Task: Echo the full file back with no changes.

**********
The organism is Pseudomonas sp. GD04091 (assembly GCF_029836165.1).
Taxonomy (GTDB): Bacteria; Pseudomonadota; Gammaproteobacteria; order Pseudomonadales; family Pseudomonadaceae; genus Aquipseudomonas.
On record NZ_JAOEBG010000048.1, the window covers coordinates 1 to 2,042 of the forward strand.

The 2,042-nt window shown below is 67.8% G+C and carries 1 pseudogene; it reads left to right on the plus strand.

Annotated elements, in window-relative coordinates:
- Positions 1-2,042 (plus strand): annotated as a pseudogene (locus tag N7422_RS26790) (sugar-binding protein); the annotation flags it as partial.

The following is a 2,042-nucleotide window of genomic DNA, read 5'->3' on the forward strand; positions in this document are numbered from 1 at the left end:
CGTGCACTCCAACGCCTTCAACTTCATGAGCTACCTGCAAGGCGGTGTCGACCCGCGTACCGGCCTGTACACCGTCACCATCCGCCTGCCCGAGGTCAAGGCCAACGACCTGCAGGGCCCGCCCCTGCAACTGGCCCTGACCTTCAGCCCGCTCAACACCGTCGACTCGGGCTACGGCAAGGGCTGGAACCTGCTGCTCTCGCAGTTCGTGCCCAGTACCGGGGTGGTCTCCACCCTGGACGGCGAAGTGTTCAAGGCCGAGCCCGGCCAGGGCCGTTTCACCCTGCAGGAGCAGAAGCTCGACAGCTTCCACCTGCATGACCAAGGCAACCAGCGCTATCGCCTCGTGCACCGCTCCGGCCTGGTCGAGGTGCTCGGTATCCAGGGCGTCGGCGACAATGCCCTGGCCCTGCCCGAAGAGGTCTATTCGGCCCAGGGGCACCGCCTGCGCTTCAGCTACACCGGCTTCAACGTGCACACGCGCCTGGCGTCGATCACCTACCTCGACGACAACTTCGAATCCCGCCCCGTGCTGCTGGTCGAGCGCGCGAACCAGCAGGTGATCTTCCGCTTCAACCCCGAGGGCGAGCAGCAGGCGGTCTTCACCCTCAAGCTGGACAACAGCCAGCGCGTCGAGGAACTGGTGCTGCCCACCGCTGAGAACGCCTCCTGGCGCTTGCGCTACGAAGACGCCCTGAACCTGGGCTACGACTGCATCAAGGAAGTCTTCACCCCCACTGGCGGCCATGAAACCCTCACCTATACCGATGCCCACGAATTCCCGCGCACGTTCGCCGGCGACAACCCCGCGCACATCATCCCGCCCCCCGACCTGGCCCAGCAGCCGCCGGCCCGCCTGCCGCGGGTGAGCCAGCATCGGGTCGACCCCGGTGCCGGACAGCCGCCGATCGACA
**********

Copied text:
The organism is Pseudomonas sp. GD04091 (assembly GCF_029836165.1).
Taxonomy (GTDB): Bacteria; Pseudomonadota; Gammaproteobacteria; order Pseudomonadales; family Pseudomonadaceae; genus Aquipseudomonas.
On record NZ_JAOEBG010000048.1, the window covers coordinates 1 to 2,042 of the forward strand.

The 2,042-nt window shown below is 67.8% G+C and carries 1 pseudogene; it reads left to right on the plus strand.

Annotated elements, in window-relative coordinates:
- Positions 1-2,042 (plus strand): annotated as a pseudogene (locus tag N7422_RS26790) (sugar-binding protein); the annotation flags it as partial.

The following is a 2,042-nucleotide window of genomic DNA, read 5'->3' on the forward strand; positions in this document are numbered from 1 at the left end:
CGTGCACTCCAACGCCTTCAACTTCATGAGCTACCTGCAAGGCGGTGTCGACCCGCGTACCGGCCTGTACACCGTCACCATCCGCCTGCCCGAGGTCAAGGCCAACGACCTGCAGGGCCCGCCCCTGCAACTGGCCCTGACCTTCAGCCCGCTCAACACCGTCGACTCGGGCTACGGCAAGGGCTGGAACCTGCTGCTCTCGCAGTTCGTGCCCAGTACCGGGGTGGTCTCCACCCTGGACGGCGAAGTGTTCAAGGCCGAGCCCGGCCAGGGCCGTTTCACCCTGCAGGAGCAGAAGCTCGACAGCTTCCACCTGCATGACCAAGGCAACCAGCGCTATCGCCTCGTGCACCGCTCCGGCCTGGTCGAGGTGCTCGGTATCCAGGGCGTCGGCGACAATGCCCTGGCCCTGCCCGAAGAGGTCTATTCGGCCCAGGGGCACCGCCTGCGCTTCAGCTACACCGGCTTCAACGTGCACACGCGCCTGGCGTCGATCACCTACCTCGACGACAACTTCGAATCCCGCCCCGTGCTGCTGGTCGAGCGCGCGAACCAGCAGGTGATCTTCCGCTTCAACCCCGAGGGCGAGCAGCAGGCGGTCTTCACCCTCAAGCTGGACAACAGCCAGCGCGTCGAGGAACTGGTGCTGCCCACCGCTGAGAACGCCTCCTGGCGCTTGCGCTACGAAGACGCCCTGAACCTGGGCTACGACTGCATCAAGGAAGTCTTCACCCCCACTGGCGGCCATGAAACCCTCACCTATACCGATGCCCACGAATTCCCGCGCACGTTCGCCGGCGACAACCCCGCGCACATCATCCCGCCCCCCGACCTGGCCCAGCAGCCGCCGGCCCGCCTGCCGCGGGTGAGCCAGCATCGGGTCGACCCCGGTGCCGGACAGCCGCCGATCGACA